April 24, 2011, 1:32 pm
ive heard that new engines are a little tighter until run in and therefore less fuel efficient and that after around 3000 miles average mpg gos up . is there any truth in this? the car in question is a 2011 focus sport 1.6 tdci
April 25, 2011, 8:52 am
I have also read the same thing.
It's not just fuel efficiency that improves - power and response also improves as the engine loosens up.
April 25, 2011, 11:33 am
we found with our 1.6 tdci 2010 focus zetec that after its first service it really improved in every area
April 25, 2011, 6:33 pm
just out of curiosity what average mpg are you getting from your 1.6 tdci?
April 26, 2011, 8:09 am
it has 3 diffent drivers me, my dad and my mum , me and dad can easily achive 57-60 mpg on a tank , but my mum can only do about 40 mpg wen she uses for town but she drives it like a petrol i.e changes gear at about 3500 rpm , me and dad both change gear at about 1800-2000 rpm, but if i take it for a long drive it will do 70-74 mpg.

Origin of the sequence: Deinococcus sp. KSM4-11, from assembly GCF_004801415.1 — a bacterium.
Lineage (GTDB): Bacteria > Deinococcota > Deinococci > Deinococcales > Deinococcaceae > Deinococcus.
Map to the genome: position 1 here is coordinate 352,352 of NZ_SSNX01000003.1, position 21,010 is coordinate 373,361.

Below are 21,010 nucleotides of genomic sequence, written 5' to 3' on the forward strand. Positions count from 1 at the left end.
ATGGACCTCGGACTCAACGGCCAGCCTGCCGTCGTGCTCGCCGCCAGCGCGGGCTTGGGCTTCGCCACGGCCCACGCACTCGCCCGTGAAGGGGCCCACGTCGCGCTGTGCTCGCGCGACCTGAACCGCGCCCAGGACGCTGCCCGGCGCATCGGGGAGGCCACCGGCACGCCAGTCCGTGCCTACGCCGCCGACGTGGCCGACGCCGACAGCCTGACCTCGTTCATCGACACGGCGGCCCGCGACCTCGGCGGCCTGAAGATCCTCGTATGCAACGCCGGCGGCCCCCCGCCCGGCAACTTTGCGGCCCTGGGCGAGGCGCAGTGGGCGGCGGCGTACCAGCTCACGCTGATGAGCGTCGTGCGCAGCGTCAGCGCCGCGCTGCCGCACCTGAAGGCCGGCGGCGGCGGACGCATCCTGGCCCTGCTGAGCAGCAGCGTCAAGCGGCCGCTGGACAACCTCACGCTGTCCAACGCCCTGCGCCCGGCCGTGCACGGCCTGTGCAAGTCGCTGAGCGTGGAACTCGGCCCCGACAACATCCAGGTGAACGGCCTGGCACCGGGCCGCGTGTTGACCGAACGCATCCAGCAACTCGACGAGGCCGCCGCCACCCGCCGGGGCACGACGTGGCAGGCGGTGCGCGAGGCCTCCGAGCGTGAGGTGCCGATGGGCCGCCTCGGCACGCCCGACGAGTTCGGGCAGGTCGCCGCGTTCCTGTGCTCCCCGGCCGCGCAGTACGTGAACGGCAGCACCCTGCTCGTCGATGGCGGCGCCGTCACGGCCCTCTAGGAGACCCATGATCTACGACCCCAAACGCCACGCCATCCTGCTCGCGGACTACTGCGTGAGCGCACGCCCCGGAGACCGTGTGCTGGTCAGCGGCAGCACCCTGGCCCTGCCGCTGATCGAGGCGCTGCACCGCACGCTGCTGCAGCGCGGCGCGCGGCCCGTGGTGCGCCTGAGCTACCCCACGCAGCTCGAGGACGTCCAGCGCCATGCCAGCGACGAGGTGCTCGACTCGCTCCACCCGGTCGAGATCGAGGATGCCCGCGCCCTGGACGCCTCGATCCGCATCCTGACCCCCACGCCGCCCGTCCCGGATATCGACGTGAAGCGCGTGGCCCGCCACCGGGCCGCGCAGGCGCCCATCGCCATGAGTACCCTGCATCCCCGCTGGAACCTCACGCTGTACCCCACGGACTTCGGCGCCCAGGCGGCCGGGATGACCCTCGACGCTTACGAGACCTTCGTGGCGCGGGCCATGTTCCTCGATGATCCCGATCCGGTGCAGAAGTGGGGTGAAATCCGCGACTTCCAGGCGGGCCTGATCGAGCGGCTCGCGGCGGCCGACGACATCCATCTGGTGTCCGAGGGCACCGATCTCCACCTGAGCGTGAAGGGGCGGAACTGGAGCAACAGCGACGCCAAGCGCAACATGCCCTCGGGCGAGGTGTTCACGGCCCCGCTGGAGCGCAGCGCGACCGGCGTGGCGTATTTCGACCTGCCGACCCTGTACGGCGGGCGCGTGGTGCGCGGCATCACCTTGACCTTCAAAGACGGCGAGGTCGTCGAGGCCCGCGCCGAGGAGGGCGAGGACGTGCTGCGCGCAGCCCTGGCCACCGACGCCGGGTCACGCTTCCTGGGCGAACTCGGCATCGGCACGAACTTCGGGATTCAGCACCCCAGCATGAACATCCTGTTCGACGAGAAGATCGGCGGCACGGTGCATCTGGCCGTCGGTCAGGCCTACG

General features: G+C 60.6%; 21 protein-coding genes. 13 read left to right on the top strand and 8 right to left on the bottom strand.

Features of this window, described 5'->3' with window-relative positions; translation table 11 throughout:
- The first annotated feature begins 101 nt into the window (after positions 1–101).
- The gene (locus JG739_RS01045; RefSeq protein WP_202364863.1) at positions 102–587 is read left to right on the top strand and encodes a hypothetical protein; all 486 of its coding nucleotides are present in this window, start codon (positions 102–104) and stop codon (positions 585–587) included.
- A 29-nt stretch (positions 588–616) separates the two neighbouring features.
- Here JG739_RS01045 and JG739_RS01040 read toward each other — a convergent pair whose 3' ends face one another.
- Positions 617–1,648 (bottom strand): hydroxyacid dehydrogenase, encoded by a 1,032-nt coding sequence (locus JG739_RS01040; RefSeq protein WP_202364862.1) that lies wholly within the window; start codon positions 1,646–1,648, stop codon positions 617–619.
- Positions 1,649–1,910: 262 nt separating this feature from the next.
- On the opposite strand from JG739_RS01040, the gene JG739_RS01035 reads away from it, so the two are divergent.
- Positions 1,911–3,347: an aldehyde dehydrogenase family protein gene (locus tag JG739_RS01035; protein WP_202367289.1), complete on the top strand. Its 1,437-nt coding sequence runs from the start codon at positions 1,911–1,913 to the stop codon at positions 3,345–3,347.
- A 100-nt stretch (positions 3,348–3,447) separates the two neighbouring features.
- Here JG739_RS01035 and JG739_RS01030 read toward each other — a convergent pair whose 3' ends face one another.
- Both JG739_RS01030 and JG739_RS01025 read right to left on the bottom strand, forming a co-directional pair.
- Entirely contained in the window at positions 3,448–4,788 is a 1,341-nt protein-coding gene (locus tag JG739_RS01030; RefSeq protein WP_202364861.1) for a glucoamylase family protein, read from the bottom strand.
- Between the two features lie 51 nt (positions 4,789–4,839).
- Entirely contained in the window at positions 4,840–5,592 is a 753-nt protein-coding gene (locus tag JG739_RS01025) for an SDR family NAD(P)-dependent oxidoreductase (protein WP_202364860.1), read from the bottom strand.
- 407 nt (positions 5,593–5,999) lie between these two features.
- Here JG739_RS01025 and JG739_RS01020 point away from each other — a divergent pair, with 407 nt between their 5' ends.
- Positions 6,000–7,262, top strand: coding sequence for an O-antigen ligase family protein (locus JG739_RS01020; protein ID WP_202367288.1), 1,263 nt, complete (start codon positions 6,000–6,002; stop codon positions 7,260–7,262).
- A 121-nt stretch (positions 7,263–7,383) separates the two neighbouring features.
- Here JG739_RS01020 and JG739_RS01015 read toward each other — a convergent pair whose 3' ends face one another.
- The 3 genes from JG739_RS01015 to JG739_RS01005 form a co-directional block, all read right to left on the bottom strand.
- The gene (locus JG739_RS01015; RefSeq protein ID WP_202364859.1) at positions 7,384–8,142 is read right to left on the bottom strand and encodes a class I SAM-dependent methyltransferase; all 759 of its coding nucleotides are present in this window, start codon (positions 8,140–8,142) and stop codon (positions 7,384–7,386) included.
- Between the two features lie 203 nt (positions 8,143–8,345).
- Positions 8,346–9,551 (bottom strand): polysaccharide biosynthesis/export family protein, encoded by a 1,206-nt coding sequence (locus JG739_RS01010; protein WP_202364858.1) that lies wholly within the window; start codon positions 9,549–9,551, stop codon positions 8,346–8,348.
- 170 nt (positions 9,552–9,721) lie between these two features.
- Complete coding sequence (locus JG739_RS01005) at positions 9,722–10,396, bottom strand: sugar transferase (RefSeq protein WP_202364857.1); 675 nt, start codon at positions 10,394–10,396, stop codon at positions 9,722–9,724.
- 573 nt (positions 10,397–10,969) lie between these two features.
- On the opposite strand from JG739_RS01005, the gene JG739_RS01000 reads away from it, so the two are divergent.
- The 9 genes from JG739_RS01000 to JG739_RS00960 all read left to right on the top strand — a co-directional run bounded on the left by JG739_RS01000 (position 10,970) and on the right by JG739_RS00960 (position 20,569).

April 26, 2011, 8:52 am
3000 miles is the universal testing benchmark. When the car is manufactured, it is run for 3000 miles, before it is then handed over to independant testers who then do a rolling road test to identify the urban / extra urban fuel consumption rates. 3000 miles is classed as sufficient run time for all parts to bed in and settle down, as they need to be bedded in as everything is rough and jaggered from being made in the factory, after 3000 miles resistance is reduced as due to "wear and tear" the engine block, cyclinders, belts and pulleys have all been subject to use, and any imperfections / rough parts have been worn down to a smooth surface.
So yes there is truth in it. if anyone is interested in the subject of how they work out the fuel consumption, then I will dig around and find the article and post a link, but yes, there is truth...